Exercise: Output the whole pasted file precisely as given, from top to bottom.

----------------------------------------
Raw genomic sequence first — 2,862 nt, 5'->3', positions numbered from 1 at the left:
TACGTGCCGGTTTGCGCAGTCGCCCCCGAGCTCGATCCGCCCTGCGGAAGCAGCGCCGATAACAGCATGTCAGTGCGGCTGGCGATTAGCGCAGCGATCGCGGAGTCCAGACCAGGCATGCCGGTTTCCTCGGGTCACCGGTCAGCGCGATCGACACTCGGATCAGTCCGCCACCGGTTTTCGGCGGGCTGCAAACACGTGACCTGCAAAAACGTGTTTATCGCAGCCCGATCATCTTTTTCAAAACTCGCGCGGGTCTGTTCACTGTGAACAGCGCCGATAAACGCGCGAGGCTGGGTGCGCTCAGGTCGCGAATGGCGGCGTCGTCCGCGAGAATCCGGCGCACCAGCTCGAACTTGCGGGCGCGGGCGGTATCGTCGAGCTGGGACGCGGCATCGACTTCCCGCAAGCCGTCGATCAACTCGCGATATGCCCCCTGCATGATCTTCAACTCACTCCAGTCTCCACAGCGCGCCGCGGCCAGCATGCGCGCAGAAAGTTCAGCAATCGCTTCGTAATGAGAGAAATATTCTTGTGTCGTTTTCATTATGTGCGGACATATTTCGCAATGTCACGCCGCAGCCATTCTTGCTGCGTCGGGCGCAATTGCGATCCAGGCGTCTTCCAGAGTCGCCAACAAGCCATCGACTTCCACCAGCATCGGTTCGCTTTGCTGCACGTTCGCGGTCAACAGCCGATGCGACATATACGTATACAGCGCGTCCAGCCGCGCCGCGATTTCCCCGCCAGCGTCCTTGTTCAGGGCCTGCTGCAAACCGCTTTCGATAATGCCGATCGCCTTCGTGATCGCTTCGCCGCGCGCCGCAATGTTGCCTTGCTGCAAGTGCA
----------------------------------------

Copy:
Raw genomic sequence first — 2,862 nt, 5'->3', positions numbered from 1 at the left:
TACGTGCCGGTTTGCGCAGTCGCCCCCGAGCTCGATCCGCCCTGCGGAAGCAGCGCCGATAACAGCATGTCAGTGCGGCTGGCGATTAGCGCAGCGATCGCGGAGTCCAGACCAGGCATGCCGGTTTCCTCGGGTCACCGGTCAGCGCGATCGACACTCGGATCAGTCCGCCACCGGTTTTCGGCGGGCTGCAAACACGTGACCTGCAAAAACGTGTTTATCGCAGCCCGATCATCTTTTTCAAAACTCGCGCGGGTCTGTTCACTGTGAACAGCGCCGATAAACGCGCGAGGCTGGGTGCGCTCAGGTCGCGAATGGCGGCGTCGTCCGCGAGAATCCGGCGCACCAGCTCGAACTTGCGGGCGCGGGCGGTATCGTCGAGCTGGGACGCGGCATCGACTTCCCGCAAGCCGTCGATCAACTCGCGATATGCCCCCTGCATGATCTTCAACTCACTCCAGTCTCCACAGCGCGCCGCGGCCAGCATGCGCGCAGAAAGTTCAGCAATCGCTTCGTAATGAGAGAAATATTCTTGTGTCGTTTTCATTATGTGCGGACATATTTCGCAATGTCACGCCGCAGCCATTCTTGCTGCGTCGGGCGCAATTGCGATCCAGGCGTCTTCCAGAGTCGCCAACAAGCCATCGACTTCCACCAGCATCGGTTCGCTTTGCTGCACGTTCGCGGTCAACAGCCGATGCGACATATACGTATACAGCGCGTCCAGCCGCGCCGCGATTTCCCCGCCAGCGTCCTTGTTCAGGGCCTGCTGCAAACCGCTTTCGATAATGCCGATCGCCTTCGTGATCGCTTCGCCGCGCGCCGCAATGTTGCCTTGCTGCAAGTGCA